Hugo Pascual Tomas Manuel, 15, attends English classes at the Guatemalan-Maya Center in Lake Worth, Fla. He grew up speaking Q'anjob'al, or Kanjobal, an indigenous Mayan language.
Hansi Lo Wang NPR

Among the tens of thousands of unaccompanied minors who have come from Central America this year are children who speak little or no Spanish. Many are from Guatemala's indigenous communities, who speak more than 20 different Mayan languages.

Rafael Domingo, 16, grew up in Guatemala speaking Q'anjob'al, sometimes referred to as Kanjobal. The youngest son of a single mother, he rode a bus, walked for miles and crossed a river before he was stopped at the Texas border.

"It was so difficult to come to this country," Domingo says through an interpreter.

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4:52pm

Tue July 1, 2014
Code Switch

Honolulu Police Chief's Ban On Visible Tattoos Sparks Criticism

Originally published on Tue July 1, 2014 5:37 pm

Keone Nunes, a Native Hawaiian tattoo artist, says prayers to "awaken" the tattoo tools and bless the ink. Two "stretchers" pull the skin tight on the chest of Kaiola Farin to enable Nunes to tap straight lines.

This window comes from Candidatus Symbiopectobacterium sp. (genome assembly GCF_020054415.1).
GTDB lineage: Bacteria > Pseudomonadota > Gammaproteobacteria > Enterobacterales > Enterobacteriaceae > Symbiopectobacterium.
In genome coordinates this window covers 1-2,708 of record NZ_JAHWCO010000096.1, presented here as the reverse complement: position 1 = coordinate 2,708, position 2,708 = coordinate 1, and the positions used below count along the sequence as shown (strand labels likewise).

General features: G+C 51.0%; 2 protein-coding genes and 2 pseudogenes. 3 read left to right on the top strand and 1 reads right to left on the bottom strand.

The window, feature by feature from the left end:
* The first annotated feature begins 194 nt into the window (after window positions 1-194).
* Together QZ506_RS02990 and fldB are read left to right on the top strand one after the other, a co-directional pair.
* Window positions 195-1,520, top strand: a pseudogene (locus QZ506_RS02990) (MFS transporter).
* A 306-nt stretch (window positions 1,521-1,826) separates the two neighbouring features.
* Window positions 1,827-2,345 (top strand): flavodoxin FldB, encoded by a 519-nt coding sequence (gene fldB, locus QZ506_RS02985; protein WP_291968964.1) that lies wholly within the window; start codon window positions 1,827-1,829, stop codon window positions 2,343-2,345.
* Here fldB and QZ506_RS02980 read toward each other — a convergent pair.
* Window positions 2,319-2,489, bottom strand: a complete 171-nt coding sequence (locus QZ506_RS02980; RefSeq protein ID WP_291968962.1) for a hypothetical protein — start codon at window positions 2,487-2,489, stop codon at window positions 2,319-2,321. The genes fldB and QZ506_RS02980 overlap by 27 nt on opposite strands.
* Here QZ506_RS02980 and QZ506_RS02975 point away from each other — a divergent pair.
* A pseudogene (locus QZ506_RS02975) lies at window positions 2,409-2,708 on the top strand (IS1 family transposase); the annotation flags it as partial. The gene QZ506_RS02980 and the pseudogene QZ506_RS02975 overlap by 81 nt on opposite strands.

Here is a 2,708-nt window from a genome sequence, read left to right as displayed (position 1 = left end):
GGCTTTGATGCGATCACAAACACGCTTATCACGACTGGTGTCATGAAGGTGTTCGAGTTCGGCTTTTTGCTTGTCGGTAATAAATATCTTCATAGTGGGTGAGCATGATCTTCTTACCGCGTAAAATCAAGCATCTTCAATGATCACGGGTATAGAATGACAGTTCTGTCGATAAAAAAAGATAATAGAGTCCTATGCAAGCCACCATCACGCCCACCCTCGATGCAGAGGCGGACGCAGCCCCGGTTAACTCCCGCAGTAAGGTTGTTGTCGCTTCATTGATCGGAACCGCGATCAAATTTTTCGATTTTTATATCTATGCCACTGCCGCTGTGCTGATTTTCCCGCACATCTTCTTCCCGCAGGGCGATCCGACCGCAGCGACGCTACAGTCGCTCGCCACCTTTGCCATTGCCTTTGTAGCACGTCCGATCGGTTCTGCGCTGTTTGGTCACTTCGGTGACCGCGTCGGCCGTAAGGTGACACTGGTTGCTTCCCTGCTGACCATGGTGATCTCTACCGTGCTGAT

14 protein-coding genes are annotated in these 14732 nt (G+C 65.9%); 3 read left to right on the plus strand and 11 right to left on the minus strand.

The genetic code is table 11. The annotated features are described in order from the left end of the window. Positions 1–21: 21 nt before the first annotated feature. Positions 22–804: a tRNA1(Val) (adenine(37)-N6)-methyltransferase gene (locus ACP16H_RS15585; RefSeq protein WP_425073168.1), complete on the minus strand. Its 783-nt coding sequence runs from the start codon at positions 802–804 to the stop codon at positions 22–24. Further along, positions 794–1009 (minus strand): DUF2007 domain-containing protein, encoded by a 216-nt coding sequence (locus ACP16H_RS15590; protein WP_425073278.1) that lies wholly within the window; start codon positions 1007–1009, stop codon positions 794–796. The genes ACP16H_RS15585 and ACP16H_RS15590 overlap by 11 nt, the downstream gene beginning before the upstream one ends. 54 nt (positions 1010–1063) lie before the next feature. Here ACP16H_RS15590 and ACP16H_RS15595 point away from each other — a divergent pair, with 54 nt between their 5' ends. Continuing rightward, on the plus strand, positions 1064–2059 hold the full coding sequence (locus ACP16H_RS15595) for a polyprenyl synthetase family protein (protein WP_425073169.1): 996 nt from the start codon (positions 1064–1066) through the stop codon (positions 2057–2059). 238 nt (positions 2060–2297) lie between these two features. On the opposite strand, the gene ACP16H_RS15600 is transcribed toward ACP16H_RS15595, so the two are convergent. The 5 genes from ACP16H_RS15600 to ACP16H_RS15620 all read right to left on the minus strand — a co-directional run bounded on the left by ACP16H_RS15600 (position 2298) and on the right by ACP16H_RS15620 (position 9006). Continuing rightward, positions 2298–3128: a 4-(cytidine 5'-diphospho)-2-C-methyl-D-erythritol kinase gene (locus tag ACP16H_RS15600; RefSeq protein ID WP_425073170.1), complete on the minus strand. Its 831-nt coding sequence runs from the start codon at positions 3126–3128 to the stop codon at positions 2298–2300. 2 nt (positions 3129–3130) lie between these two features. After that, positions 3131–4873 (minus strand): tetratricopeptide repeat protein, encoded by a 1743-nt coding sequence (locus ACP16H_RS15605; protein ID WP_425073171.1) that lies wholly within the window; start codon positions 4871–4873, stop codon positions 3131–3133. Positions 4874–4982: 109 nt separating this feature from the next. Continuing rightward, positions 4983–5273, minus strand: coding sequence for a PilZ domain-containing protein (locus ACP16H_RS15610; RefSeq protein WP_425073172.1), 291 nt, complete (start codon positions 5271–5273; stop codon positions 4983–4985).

Wayne Yoshioka Hawaii Public Radio

The Honolulu Police Department motto is "integrity, respect and fairness." But many of the Hawaiian natives on the force say the new rule banning visible tattoos isn't fair and doesn't respect their religious customs.

Keone Nunes is a practitioner who taps out tattoo designs just as they were done a thousand years ago. He uses a hand-held tool — a kind of miniature rake with needle-sharp tines made of animal tusks dipped in black ink. Uhi, or the artwork, is secondary to the prayers, protocols and techniques used in the ancient Native Hawaiian practice, he says.

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4:16pm

Tue July 1, 2014
Code Switch

Influx Of Children Creates New Strain On Beleaguered Immigration Courts

Originally published on Tue July 1, 2014 8:55 pm

Boys in a holding area at a Border Protection center in Nogales, Ariz. Generally, minors are put into deportation proceedings and given a "Notice To Appear" in immigration court, but they have permission to stay in the country while the U.S. decides their fate.
Ross D. Franklin AP

President Obama said over the weekend that he is seeking to fast-track deportations of unaccompanied immigrant children from Central America who cross into the United States.

More than 52,000 have been caught in South Texas since October, and hundreds more arrive daily, overwhelming Border Patrol stations and overflowing temporary shelters.

But once they get here, what happens? Do they just get to stay, as the president's critics charge?